By now, you are all well-aware of my guilty love for Supernatural, a TV show about brothers hunting down evil things while dealing with the question of their seemingly pre-conceived fates as weapons of heaven and hell. This season, the show's fifth, has centered around the beginning of the Apocalypse. Trust me, I understand how ridiculous it all is (hence my guilty love), but I can't help but watch this show compulsively and constantly. Anyway, all the episode reviews and recaps I faithfully follow constantly compare the show to Neil Gaiman and Terry Pratchett's much-loved novel, Good Omens. I knew I had to read it, so when I began this "Year of Reading Neil Gaiman," I added it to the top of the list. Then, luckily, a lovely friend lent me her copy of the book. I am so very very glad she did.
Because here's the thing: During the six days it took me to read Good Omens, I was completely and totally obsessed with it. I love this book. If it doesn't make my Top Ten list at the end of the year, I can't even comprehend the kinds of wonderful books I'd be reading the rest of the year.
At first glance, Good Omens shouldn't be the kind of book I love. It's a funny version of the coming Apocalypse, after all. But I didn't count on Gaiman and Pratchett to do what they did. Full of fantastic and absurd characters, ridiculous yet understandable situations, and an actual (even somewhat complicated) plot, it did nothing but entertain. Towards the start of the book, the newborn Antichrist gets switched with another baby, going to the wrong family unbeknownst to heaven and hell. In the middle of all this, there's Crowley the demon and Aziraphale the angel, two beings who've been on Earth since The Beginning, and they are way too accustomed to their worldly lives to give up on it now. Their pact (one might even call it a friendship) allows them to keep Earth on an evel keel so that heaven and hell can't take over too quickly. They attempt to stop the Apocalypse from happening in the 11th year of the Antichrist (a very imaginative boy named Adam), but of course, things go awry.
Meanwhile, the Four Horsemen are on the loose, the "Nice and Accruate Prophecies of Agnes Nutter, Witch" are dead-on, and some poor schmuck named Newt finally gets laid. By the end, we've got a ton of characters (I personally thought Gaiman and Pratchett had created too many characters and it became confusing), but they all add to some perspective as to how this whole thing goes down.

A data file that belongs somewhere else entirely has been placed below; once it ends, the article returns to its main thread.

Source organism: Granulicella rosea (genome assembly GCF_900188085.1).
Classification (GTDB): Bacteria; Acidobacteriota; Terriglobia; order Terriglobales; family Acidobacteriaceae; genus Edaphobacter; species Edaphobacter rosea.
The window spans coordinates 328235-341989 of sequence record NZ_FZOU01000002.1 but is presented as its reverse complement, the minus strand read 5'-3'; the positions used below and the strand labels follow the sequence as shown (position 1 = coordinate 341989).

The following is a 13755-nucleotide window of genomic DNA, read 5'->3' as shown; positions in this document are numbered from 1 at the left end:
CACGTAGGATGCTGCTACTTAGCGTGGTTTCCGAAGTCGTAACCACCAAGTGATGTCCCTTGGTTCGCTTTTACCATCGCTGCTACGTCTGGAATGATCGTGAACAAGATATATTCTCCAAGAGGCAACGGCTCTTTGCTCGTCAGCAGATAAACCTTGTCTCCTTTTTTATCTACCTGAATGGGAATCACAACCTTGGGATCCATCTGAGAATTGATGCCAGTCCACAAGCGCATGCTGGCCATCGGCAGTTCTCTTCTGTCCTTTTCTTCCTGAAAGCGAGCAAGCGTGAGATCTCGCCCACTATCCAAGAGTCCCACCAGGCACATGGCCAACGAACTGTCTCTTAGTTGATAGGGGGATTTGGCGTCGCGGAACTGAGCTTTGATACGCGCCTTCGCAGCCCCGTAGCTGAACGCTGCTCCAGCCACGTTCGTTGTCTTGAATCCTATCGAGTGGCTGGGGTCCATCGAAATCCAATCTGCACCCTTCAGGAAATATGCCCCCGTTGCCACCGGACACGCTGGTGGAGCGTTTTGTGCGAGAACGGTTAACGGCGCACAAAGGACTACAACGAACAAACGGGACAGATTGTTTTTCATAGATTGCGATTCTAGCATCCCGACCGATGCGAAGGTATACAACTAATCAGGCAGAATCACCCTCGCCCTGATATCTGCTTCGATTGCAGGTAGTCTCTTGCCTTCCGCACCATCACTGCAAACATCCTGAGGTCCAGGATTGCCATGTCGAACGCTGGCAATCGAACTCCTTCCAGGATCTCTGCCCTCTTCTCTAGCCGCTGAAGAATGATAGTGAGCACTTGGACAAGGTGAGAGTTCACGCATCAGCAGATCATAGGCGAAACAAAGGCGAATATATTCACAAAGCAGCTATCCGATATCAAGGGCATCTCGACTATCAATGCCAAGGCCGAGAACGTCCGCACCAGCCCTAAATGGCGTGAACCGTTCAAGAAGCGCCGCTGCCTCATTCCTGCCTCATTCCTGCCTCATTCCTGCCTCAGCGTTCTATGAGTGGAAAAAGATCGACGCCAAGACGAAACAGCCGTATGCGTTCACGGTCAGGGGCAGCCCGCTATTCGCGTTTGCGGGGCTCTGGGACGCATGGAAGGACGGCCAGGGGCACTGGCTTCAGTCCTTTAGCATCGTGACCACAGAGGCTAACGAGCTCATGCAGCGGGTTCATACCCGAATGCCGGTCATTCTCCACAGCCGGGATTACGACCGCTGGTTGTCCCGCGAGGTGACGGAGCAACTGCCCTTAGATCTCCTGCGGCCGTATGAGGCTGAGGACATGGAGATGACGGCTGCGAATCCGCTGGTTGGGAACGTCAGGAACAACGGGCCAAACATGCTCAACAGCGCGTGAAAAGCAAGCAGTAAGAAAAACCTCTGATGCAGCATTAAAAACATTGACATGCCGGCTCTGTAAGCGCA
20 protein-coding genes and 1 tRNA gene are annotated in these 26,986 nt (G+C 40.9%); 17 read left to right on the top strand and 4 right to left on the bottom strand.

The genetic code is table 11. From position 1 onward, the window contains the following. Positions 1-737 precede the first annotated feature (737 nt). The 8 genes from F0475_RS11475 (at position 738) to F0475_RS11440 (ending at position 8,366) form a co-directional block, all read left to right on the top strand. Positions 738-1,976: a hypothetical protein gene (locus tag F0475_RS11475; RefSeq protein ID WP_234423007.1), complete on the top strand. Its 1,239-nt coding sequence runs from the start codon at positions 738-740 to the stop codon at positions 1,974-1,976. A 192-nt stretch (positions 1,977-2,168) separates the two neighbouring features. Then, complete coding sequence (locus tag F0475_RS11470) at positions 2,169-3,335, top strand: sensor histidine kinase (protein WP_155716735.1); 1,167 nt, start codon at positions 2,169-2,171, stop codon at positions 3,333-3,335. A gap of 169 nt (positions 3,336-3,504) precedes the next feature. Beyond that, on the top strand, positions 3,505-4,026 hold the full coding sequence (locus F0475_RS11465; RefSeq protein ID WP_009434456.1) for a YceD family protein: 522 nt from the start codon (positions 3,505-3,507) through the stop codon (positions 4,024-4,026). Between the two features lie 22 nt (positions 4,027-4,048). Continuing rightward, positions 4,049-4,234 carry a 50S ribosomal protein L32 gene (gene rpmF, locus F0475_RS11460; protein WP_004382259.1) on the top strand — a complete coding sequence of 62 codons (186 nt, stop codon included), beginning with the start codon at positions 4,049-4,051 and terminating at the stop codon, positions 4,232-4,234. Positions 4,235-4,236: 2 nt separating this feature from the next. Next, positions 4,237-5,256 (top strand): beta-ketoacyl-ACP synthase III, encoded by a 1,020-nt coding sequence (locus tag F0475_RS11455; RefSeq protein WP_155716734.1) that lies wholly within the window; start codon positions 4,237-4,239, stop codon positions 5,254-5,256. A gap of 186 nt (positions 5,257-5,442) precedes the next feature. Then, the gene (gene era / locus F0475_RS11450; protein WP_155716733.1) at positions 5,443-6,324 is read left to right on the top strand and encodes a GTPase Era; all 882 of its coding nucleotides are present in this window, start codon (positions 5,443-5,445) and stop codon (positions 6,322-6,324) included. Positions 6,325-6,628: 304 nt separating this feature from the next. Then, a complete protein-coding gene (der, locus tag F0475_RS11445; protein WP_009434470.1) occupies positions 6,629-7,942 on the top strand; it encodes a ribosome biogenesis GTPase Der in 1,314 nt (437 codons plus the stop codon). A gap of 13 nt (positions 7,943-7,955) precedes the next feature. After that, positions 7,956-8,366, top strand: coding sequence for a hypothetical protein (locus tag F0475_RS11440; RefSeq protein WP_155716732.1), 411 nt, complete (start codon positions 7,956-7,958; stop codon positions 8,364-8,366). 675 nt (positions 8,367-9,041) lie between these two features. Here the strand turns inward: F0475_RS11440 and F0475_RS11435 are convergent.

But the book's real virtues lie in its humor and the awesomeness of Crowley and Aziraphale. The book is hands-down one of the funniest things I've ever read. I laughed out loud through the entire thing. One sampling: "Crowley was currently doing 110 mph somewhere east of Slough. Nothing about him looked particularly demonic, at least by classical standards. No horns, no wings. Admittedly, he was listening to a Best of Queen tape, but no conclusions should be drawn from this because all tapes left in a car for more than a fortnight metamorphose into Best of Queen albums." I think I laughed for five minutes straight after reading that. And then I read it aloud to my entire family, who also appreciated it a great deal. The whole book is a lot like that.
Crowley and Aziraphale are fantastic characters, the kind you want to be BFFs with in the real world. Crowley, always in sunglasses and driving an old Bentley, is the epitome of cool and modern. Aziraphale, a rare books dealer, makes a nice foil, all nerves and common sense and morality. The conversations the two of them have in the first half of the book made up my favorite passages. There's nothing I love more in a book than just hanging out with two cool people (well, in this case, not exactly human people). Really, I couldn't have asked for more than having these two as my guides in this F-ed up world.
Anyway, to sum up, Good Omens fulfilled all I can really want as a reader just by being a great read at a time when I really needed some cheering up. Thank you, Neil Gaiman and Terry Pratchett. I will be singing the praises of your novel for a very long time.